“Despite the appearance of Israeli-Saudi momentum last month, Saudi Arabia and Iran formally restored diplomatic ties in April in a deal brokered by China. It was a notable step toward reconciliation after years of regional rivalry and acrimony over a war between the Saudi military and Iran-backed rebels in Yemen,” Taylor wrote.

Iranian President Ebrahim Raisi and Saudi Crown Prince Mohammed bin Salman spoke by phone for 45 minutes this week, for the first time since April, Iranian state media reported on Thursday.

According to Al Jazeera, a top Raisi adviser said on social media that the two “discussed the need to end war crimes against Palestine,” stressed “Islamic unity” and agreed that the “[Israeli] regime’s crimes and the U.S. greenlight will cause destructive insecurity for the regime and backers.”

Israel on Thursday called for the relocation of more than 1 million civilians to the southern part of the Gaza Strip ahead of an expected ground offensive.

Hamas called on Palestinians not to evacuate, telling residents in the north of the territory to “remain steadfast in your homes and to stand firm in the face of this disgusting psychological war waged by the occupation”.

The United Nations and humanitarian groups asked Israel to reconsider its request.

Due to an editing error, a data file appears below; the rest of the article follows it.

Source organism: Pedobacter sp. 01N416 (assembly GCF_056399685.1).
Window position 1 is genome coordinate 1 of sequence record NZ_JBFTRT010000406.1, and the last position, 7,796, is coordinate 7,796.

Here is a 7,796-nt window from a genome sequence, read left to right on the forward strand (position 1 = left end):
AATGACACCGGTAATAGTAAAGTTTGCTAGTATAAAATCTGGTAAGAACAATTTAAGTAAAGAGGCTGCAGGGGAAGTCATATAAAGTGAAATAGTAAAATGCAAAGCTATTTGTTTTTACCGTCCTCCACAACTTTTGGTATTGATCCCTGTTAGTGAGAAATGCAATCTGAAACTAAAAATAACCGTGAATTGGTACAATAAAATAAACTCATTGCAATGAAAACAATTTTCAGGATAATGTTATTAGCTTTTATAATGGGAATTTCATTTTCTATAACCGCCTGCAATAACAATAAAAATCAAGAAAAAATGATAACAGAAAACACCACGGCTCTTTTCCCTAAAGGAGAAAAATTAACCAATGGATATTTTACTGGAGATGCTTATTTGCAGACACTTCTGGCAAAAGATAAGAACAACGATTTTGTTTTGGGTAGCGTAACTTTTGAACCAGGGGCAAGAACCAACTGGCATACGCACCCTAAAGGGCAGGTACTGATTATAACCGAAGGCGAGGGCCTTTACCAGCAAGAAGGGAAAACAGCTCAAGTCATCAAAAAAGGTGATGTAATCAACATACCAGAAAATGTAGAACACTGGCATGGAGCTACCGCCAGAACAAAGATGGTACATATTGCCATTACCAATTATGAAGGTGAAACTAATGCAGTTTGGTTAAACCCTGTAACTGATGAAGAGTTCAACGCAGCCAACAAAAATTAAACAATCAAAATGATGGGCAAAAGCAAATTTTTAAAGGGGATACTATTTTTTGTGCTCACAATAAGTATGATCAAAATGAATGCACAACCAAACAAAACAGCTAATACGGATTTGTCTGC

Dozens of Israeli jets hit 750 military targets overnight in the northern Gaza Strip, the Israel Defense Forces said.

The Israeli military said on Friday that it entered the Gaza Strip to conduct raids targeting Hamas militants and as part of an effort to locate Israeli hostages.

More than 1,300 Israelis have died since the Hamas terror campaign began on Oct. 7. Gaza officials say more than 1,790 Palestinians have died in Gaza. The death toll of U.S. citizens has risen to 27, while 14 remain unaccounted for.

A new Rasmussen Reports poll found American voters overwhelmingly support Israel in its reaction to the Hamas attacks.

Respondents in the poll supported the call for the “complete eradication of Hamas in Gaza” by a 3-to-1 margin, 66% to 19%. That included the majority of every group tested by Rasmussen.